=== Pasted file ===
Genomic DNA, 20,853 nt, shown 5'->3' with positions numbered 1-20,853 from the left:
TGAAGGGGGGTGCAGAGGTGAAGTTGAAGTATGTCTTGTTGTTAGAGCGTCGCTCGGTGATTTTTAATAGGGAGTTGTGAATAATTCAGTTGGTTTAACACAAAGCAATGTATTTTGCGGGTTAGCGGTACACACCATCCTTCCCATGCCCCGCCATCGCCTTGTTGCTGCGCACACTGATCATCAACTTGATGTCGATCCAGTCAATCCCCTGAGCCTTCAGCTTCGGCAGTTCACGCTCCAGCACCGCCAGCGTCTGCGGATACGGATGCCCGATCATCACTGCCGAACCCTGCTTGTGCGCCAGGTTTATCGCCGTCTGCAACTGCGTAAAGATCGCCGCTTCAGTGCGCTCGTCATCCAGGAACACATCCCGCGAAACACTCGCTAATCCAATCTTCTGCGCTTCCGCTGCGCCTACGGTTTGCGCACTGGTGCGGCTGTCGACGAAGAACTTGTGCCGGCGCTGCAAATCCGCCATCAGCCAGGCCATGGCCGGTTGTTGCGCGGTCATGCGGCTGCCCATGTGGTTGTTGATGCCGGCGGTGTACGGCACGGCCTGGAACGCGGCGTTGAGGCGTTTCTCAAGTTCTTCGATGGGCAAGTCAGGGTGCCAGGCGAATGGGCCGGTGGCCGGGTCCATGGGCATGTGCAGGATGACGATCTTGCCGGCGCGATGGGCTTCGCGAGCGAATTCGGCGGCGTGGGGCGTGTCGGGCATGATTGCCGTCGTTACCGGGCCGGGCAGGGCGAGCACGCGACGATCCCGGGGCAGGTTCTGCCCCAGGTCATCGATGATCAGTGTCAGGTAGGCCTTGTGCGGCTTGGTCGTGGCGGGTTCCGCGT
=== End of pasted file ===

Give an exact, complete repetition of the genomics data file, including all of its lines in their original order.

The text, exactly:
Genomic DNA, 20,853 nt, shown 5'->3' with positions numbered 1-20,853 from the left:
TGAAGGGGGGTGCAGAGGTGAAGTTGAAGTATGTCTTGTTGTTAGAGCGTCGCTCGGTGATTTTTAATAGGGAGTTGTGAATAATTCAGTTGGTTTAACACAAAGCAATGTATTTTGCGGGTTAGCGGTACACACCATCCTTCCCATGCCCCGCCATCGCCTTGTTGCTGCGCACACTGATCATCAACTTGATGTCGATCCAGTCAATCCCCTGAGCCTTCAGCTTCGGCAGTTCACGCTCCAGCACCGCCAGCGTCTGCGGATACGGATGCCCGATCATCACTGCCGAACCCTGCTTGTGCGCCAGGTTTATCGCCGTCTGCAACTGCGTAAAGATCGCCGCTTCAGTGCGCTCGTCATCCAGGAACACATCCCGCGAAACACTCGCTAATCCAATCTTCTGCGCTTCCGCTGCGCCTACGGTTTGCGCACTGGTGCGGCTGTCGACGAAGAACTTGTGCCGGCGCTGCAAATCCGCCATCAGCCAGGCCATGGCCGGTTGTTGCGCGGTCATGCGGCTGCCCATGTGGTTGTTGATGCCGGCGGTGTACGGCACGGCCTGGAACGCGGCGTTGAGGCGTTTCTCAAGTTCTTCGATGGGCAAGTCAGGGTGCCAGGCGAATGGGCCGGTGGCCGGGTCCATGGGCATGTGCAGGATGACGATCTTGCCGGCGCGATGGGCTTCGCGAGCGAATTCGGCGGCGTGGGGCGTGTCGGGCATGATTGCCGTCGTTACCGGGCCGGGCAGGGCGAGCACGCGACGATCCCGGGGCAGGTTCTGCCCCAGGTCATCGATGATCAGTGTCAGGTAGGCCTTGTGCGGCTTGGTCGTGGCGGGTTCCGCGT